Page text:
“The project is currently in progress, with the first phase set for completion in 2019.” More here.

Photo:  Bjarke Ingels Group

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Klaus’s dad — who, I am told, is a musician in his spare time — recently wrote about enjoying the post on conducting your own orchestra. He lives in Denmark. I told him I have also posted about Denmark a few times and hope to do so often.

So when SmallerCitiesUnite! tweeted this tidbit on Denmark today, I knew it had to be in the blog.

From The Local: “Swimming in the North Sea just got a bit easier, at least near the northwestern Jutland town of Thy. Denmark opened its first sea pool, also known as a lido, over the weekend in Nørre Vorupør on the coast of the North Sea.

“The 50 square metre open-air pool allows swimmers, divers and kayakers to be in the North Sea without worrying about large waves, dangerous undercurrents or rip tides. …

“ ‘It could lead to investments in summerhouses or rental opportunities,’ Lene Kjeldgaard, the mayor of Thisted council, told Danmarks Radio.

“See a gallery of photos from the pool’s first weekend here.”

More here.

 Photo: Sofus Comer

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Here are a couple of Rhode Island sand castles from Crescent Beach (one made by inverting buckets, one made with the drip technique I favored as a kid) and an elaborate castle that Suzanne photographed when she was in Copenhagen earlier this month.

This website promises to teach you how to make the perfect sand castle. It involves keeping the sand moist at all times so the castle doesn’t crumble.

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Suzanne sent me this door from Denmark.
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It made me think of the book The Door in the Wall, by Marguerite De Angeli. I don’t remember the story, but I do remember the illustration of the door and the scent of mystery: What is behind a door like that?

I started taking photographs of doors.

Behind almost any one of these I can picture Frances Hodgson Burnett’s Little Princess dining on bread crusts and water in her drafty garret until an emissary from the man who back in India bankrupted her father sneaks through a window (with monkey) while she is out doing chores, and redecorates her space with luxurious fabrics and fittings and a luscious spread of sweets.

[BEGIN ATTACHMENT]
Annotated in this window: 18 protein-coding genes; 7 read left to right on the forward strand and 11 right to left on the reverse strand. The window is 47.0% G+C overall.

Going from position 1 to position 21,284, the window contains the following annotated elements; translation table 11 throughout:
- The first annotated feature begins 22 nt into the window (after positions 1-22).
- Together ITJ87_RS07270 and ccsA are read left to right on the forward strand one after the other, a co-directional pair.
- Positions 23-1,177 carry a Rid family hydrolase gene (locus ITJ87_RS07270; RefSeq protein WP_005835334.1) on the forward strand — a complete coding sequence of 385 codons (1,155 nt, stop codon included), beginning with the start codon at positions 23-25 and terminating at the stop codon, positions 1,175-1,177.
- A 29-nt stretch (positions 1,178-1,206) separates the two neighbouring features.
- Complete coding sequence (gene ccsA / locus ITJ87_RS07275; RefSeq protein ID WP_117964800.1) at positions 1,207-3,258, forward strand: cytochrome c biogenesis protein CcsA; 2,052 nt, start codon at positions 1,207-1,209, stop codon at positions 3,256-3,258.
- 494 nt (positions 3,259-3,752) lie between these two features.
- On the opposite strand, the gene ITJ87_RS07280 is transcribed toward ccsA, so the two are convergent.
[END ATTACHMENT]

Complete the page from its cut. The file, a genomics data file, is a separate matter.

Can’t you?

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Suzanne is in Denmark at the moment and sent me a website for something unusual she saw there: a modern Stonehenge.

“The idea of creating The DODECALITH arose in 2006 when the composer Gunner M. Pedersen saw sculptor Thomas Kadziola’s land art project Anemarken (Ancestors’ field) … on the island of Lolland.

“The composer suggested that he and the sculptor create a Stonehenge on Lolland, consisting of a circle of twelve huge menhirs with heads in the open countryside.”

The creators write, “On a hill overlooking the sea, we are creating a singing monument … that will give everyone from near and far an experience of greatness, closeness and beauty, of time’s migrations and settlements. It will express pride and humbleness, times gone by, the present, and, importantly, time coming. …

“The stone figures will stand on invisible foundations and they will sing!
Under a circle of natural sitting stones, a 12 channel sound system will be installed. This system will allow spatial electro acoustic song and music specially created for The DODECALITH to sound inside the circle at intervals every day, all year round. …

“The ancestors [came] from afar, from the land to the south where the waters rose 7,500 years ago and sent the Lolers on their long journey. … Along the coast from Ravnsholt to Ravnsby alone, over 70 burial mounds have survived, several of which are passage graves. … There are now only four mounds … It is here we are re-erecting the Ring of the Lolers, The DODECALITH, to let the new Lolers ancestors sing.” More.